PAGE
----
Getting fit is a big deal, and technology can help. It won’t do all the work for you, but it can assist, turning everything into a game, and even integrating in your life so that it’s as useful as your home.
If you’ve been a bit late or relaxed in getting that 2014 “get in better shape” resolution off to a start, consider this: 2015 is only a stone’s throw away, and so too is the beach season, meaning it’s just about time to make good on that promise and do something about that weight of yours.
But if you’re anything like us and are having trouble getting into the swing of things — and we’re not saints here — it might be time to take advantage of some technology.
Fitbit has been doing this longer than a lot of companies, and this year have a few new models made for the wrists of people who want that extra motivation to go out and shed a few kilograms, as well as an option or two for those of you already doing this and taking it seriously.
The new models join staples already on shelves that will sit there for a while longer, we’re told, with the low-end step tracker Fitbit Zip for $79.95, Fitbit One waist-level tracker for $129.95, Fitbit Flex wireless activity band for $129.95, and Fitbit Aria scale for $169.95, and while those models jump around form factor and position on where you use them, the 2014 models are all for your wrist.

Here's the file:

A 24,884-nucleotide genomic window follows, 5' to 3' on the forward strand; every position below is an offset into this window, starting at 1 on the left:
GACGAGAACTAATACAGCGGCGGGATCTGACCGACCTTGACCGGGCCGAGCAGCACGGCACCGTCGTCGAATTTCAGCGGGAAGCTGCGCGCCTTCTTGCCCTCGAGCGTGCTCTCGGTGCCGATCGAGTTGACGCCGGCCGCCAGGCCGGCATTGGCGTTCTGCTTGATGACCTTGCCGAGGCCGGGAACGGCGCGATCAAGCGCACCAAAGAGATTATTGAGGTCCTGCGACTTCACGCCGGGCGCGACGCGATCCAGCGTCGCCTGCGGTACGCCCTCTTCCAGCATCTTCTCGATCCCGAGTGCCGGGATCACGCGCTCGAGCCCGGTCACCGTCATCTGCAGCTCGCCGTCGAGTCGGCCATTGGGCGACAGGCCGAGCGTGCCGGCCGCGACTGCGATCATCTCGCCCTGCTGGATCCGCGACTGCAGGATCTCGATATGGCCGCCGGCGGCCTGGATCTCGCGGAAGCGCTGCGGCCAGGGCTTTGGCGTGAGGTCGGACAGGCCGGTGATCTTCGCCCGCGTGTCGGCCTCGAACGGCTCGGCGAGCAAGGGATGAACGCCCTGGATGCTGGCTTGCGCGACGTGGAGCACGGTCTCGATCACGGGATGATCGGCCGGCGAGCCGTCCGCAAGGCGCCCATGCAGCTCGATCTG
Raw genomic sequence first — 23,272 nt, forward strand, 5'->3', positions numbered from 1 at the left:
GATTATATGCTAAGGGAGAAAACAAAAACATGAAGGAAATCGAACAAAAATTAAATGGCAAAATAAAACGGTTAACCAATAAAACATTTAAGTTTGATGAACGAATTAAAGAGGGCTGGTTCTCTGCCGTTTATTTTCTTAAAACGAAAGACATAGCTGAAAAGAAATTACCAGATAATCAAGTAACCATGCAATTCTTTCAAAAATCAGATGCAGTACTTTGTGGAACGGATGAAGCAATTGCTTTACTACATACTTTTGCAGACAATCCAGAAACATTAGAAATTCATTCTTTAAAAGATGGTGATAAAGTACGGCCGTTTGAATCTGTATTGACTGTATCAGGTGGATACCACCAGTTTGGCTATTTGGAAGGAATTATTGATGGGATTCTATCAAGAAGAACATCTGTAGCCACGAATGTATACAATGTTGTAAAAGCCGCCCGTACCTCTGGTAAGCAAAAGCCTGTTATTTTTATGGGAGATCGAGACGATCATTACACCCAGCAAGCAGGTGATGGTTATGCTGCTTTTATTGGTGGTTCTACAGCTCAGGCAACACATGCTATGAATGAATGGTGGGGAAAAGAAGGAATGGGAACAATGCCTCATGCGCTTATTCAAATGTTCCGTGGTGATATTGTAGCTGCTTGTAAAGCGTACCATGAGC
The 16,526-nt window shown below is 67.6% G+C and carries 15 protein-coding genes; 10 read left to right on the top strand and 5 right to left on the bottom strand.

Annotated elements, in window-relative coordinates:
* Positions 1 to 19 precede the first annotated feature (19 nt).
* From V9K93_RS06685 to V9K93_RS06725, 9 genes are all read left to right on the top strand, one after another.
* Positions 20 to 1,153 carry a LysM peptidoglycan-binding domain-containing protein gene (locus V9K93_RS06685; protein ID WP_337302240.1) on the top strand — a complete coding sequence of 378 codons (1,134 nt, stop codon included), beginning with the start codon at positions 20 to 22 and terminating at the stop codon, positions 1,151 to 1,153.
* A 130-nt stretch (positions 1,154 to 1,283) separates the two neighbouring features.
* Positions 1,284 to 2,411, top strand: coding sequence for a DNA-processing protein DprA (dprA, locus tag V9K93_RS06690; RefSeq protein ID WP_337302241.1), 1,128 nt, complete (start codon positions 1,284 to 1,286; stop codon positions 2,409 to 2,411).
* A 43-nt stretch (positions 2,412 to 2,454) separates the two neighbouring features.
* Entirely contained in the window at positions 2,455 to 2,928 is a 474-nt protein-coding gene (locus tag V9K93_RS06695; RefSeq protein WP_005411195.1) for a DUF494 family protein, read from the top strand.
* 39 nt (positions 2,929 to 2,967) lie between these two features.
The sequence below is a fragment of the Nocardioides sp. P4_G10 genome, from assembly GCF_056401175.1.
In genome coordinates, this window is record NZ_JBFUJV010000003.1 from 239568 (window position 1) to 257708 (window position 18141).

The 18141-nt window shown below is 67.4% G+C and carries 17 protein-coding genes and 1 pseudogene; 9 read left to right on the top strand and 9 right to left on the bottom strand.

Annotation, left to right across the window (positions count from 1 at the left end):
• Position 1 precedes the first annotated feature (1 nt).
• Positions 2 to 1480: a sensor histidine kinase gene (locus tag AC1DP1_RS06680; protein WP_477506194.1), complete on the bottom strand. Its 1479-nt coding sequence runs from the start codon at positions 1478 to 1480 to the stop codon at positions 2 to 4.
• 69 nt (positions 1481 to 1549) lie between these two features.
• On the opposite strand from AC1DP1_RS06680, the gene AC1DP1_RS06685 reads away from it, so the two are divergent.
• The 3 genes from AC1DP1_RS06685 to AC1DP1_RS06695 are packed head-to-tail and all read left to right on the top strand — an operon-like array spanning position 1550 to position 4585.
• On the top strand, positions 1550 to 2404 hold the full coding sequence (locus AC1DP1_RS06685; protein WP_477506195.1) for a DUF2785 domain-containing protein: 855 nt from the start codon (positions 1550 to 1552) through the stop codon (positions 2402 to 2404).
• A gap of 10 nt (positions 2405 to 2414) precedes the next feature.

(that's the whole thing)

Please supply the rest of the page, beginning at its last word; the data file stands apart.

Yes, as the wearables market heats up, so too does Fitbit’s entries, with the Fitbit Charge, Charge HR, and Surge joining the line-up (below).
We’ll start with that first one because that isn’t just the first in the list, but the only one that will be available in Australia this year, with the other two joining our market early next year and missing out on the holiday purchase season.
That said, it looks to offer people intrigued by the idea of a wearable that monitors you something to look at, and more than just the five lights of progress Fitbit has previously offered in the Flex.
Rather, the Charge will be built into a band and not removable like its Flex cousin, offering step counting, calories burned, floors climbed, and distance traveled on a small OLED screen that is easy to read.
The information will be collected and shown in real-time, and the Fitbit Charge will even work with your smartphone, telling you when someone is calling with a vibration and the caller’s name or number on the screen.
Fitbit tells us it is focusing quite heavily on batter life, working for an entire week — yes, seven days — on one charge, with the overall charge time not taking much.